What does China want from its ‘old friend?’

The Chinese want to further assume the role of “honest broker” in the Middle East where its diplomacy and lack of historical interest exempt it from age-old baggage, unlike the Americans or the Europeans.

Further aligning itself with Saudi Arabia may allow the Chinese to persuade Riyadh to cease supporting insurgents, rebels, jihadists and other factions that are battling Syrian President Bashar al-Assad. Syria was essential to China’s New Silk Road, and the Chinese want it to remain so. In exchange, last year in a bid to endear itself to the Saudis, China offered support for Yemen’s government in its campaign against rebel Houthis. The Yemeni government is backed by a Saudi-led Gulf-Arab coalition. However, China has to placate Iran, which supports the Shi’ite Houthis and is of strategic importance to China, more so than Saudi Arabia.

The Chinese also want their “old friend” to douse the flames of fanatical Takfirism in the Sunni world. Making the Saudis dependent on Chinese capital gives Beijing the soft power it’s so renowned for using to its own ends. The Saudis won’t want to lose that capital-rich friendship, and being the anointed leader of the Sunni sect could aid in stifling covert support for Islamist factions in the Chinese autonomous region of Xinjiang or for Islamists in adjoining East Turkestan. China is concerned about Xinjiang, its Muslim dominant far-western province. The region is pocketed with Islamist groups seeking support from Wahhabist and Salafist backers. Its western frontiers are awash with ever-increasing numbers of radicalized Takfiri.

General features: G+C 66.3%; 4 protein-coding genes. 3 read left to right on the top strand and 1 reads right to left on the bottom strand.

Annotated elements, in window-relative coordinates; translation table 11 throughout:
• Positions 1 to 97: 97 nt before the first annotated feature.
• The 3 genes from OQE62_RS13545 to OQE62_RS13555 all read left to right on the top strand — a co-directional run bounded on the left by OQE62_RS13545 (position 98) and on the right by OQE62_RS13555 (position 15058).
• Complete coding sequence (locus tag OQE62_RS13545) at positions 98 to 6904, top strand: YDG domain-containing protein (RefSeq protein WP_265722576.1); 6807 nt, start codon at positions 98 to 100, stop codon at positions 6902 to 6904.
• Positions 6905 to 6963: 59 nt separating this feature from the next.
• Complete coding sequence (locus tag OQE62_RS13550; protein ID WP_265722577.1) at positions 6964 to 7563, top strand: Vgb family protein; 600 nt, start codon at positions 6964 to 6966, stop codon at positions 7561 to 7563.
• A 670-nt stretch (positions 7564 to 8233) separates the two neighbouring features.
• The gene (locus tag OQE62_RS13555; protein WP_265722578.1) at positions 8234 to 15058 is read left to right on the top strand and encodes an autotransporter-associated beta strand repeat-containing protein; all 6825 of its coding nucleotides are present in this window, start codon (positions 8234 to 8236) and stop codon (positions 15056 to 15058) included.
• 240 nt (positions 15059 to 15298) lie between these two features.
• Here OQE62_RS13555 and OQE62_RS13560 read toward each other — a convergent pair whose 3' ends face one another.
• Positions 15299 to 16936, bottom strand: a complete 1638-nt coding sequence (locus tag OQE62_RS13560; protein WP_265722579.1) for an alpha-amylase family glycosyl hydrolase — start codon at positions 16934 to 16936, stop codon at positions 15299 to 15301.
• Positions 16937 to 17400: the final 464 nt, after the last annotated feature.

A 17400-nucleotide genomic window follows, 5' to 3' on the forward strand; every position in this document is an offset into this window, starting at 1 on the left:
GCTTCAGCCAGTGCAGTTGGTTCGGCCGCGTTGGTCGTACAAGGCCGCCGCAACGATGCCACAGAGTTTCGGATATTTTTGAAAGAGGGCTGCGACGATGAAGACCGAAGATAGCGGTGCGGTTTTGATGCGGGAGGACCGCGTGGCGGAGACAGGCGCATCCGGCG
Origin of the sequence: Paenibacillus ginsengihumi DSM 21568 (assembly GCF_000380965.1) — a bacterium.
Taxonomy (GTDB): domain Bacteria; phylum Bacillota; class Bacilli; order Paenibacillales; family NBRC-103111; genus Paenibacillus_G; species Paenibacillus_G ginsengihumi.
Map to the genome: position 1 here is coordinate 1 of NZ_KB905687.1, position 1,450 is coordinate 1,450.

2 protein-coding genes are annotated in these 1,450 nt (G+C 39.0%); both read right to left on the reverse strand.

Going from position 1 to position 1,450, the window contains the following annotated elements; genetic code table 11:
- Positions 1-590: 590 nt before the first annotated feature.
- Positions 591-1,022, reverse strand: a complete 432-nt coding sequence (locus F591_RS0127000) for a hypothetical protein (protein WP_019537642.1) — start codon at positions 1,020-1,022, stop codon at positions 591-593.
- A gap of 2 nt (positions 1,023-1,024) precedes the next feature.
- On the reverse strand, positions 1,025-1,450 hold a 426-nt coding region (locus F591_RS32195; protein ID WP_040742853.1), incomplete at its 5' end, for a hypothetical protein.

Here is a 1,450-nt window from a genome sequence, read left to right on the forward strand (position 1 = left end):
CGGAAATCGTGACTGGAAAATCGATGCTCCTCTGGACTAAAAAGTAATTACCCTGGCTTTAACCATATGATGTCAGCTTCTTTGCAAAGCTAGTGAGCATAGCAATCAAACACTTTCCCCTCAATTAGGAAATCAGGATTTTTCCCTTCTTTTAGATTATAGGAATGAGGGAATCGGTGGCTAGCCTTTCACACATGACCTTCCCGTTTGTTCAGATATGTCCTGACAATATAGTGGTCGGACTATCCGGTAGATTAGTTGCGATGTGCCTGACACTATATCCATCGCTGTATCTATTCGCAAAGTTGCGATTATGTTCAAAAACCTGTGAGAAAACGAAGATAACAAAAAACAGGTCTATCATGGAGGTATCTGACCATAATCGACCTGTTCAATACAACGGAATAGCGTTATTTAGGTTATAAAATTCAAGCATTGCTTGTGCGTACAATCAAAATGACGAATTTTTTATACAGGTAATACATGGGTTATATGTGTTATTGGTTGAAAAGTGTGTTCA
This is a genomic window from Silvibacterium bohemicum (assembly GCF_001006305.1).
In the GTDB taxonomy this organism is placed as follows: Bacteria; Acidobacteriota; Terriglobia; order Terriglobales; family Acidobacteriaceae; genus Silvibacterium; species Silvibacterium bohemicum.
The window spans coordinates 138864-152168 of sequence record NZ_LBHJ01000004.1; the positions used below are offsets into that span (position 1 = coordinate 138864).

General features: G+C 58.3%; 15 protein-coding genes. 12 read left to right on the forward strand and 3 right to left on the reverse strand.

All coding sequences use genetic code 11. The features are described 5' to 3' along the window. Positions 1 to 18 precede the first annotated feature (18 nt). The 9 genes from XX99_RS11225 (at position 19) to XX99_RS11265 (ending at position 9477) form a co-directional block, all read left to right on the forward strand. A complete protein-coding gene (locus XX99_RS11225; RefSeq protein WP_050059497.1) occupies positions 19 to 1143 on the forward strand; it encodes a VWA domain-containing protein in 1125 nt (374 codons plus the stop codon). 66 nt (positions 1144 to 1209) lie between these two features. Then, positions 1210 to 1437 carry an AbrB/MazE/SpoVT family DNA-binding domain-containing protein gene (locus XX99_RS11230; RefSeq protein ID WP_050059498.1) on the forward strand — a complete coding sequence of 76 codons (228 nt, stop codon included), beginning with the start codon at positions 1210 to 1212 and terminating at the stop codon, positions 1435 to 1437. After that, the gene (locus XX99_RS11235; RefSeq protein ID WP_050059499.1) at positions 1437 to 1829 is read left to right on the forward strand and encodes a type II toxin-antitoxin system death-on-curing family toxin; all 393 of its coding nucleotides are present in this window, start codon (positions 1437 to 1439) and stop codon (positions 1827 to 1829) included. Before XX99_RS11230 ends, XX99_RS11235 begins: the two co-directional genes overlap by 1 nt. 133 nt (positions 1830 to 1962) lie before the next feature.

The threat to Chinese unity and Beijing’s attempt to equate Chinese with the Han sect is jeopardized in Xinjiang, so isolating support from Saudi Arabia to the idea of East Turkestan will preserve Chinese integrity. If China has influence in Saudi Arabia, it can have a say in the Muslim world. That will leave only Turkey as a major supporter of the idea of East Turkestan.

Although China is reliant on coal and doesn’t have much oil, it is increasingly clear that the country has abundant deposits of natural gas in reserve. The topography makes pipeline construction a challenge so China will remain an oil importer for some time while it builds the infrastructure need to open up reserves.

The Saudis can only hope the Chinese will continue to play a greater role in the Middle East, with its huge industrial capacity and investment in the Silk Road Economic Belt whose aim it to link China with Middle East markets. Saudi’s relationship with China is in its honeymoon phase, but the kingdom will learn soon enough who will direct the “friendship.”

Andrew Brennan

Andrew Brennan is a dual Irish/American citizen who was educated in Ireland. He holds two Master of Arts degrees from the National University of Ireland, Galway. He has experience in radio, research, and domestic television, and also currently contributes to Forbes and Global Times.